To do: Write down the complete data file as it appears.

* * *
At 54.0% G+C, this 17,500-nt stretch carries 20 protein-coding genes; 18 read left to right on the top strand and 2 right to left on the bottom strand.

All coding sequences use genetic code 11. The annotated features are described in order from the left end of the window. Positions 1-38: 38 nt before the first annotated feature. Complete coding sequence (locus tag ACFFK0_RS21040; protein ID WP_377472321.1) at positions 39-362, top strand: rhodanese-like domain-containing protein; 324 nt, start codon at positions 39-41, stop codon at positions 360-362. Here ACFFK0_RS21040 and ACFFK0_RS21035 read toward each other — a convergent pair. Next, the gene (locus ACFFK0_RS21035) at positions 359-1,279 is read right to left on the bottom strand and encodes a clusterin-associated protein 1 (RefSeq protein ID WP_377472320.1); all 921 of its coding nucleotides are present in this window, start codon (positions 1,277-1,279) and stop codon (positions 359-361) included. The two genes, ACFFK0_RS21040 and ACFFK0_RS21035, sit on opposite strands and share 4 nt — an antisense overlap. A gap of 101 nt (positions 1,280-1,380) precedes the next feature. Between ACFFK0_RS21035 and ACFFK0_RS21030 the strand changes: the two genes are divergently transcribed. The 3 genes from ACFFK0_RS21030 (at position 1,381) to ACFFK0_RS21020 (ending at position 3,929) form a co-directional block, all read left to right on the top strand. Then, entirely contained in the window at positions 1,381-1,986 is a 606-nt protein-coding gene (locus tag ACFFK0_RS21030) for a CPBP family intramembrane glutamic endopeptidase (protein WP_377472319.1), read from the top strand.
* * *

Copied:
At 54.0% G+C, this 17,500-nt stretch carries 20 protein-coding genes; 18 read left to right on the top strand and 2 right to left on the bottom strand.

All coding sequences use genetic code 11. The annotated features are described in order from the left end of the window. Positions 1-38: 38 nt before the first annotated feature. Complete coding sequence (locus tag ACFFK0_RS21040; protein ID WP_377472321.1) at positions 39-362, top strand: rhodanese-like domain-containing protein; 324 nt, start codon at positions 39-41, stop codon at positions 360-362. Here ACFFK0_RS21040 and ACFFK0_RS21035 read toward each other — a convergent pair. Next, the gene (locus ACFFK0_RS21035) at positions 359-1,279 is read right to left on the bottom strand and encodes a clusterin-associated protein 1 (RefSeq protein ID WP_377472320.1); all 921 of its coding nucleotides are present in this window, start codon (positions 1,277-1,279) and stop codon (positions 359-361) included. The two genes, ACFFK0_RS21040 and ACFFK0_RS21035, sit on opposite strands and share 4 nt — an antisense overlap. A gap of 101 nt (positions 1,280-1,380) precedes the next feature. Between ACFFK0_RS21035 and ACFFK0_RS21030 the strand changes: the two genes are divergently transcribed. The 3 genes from ACFFK0_RS21030 (at position 1,381) to ACFFK0_RS21020 (ending at position 3,929) form a co-directional block, all read left to right on the top strand. Then, entirely contained in the window at positions 1,381-1,986 is a 606-nt protein-coding gene (locus tag ACFFK0_RS21030) for a CPBP family intramembrane glutamic endopeptidase (protein WP_377472319.1), read from the top strand.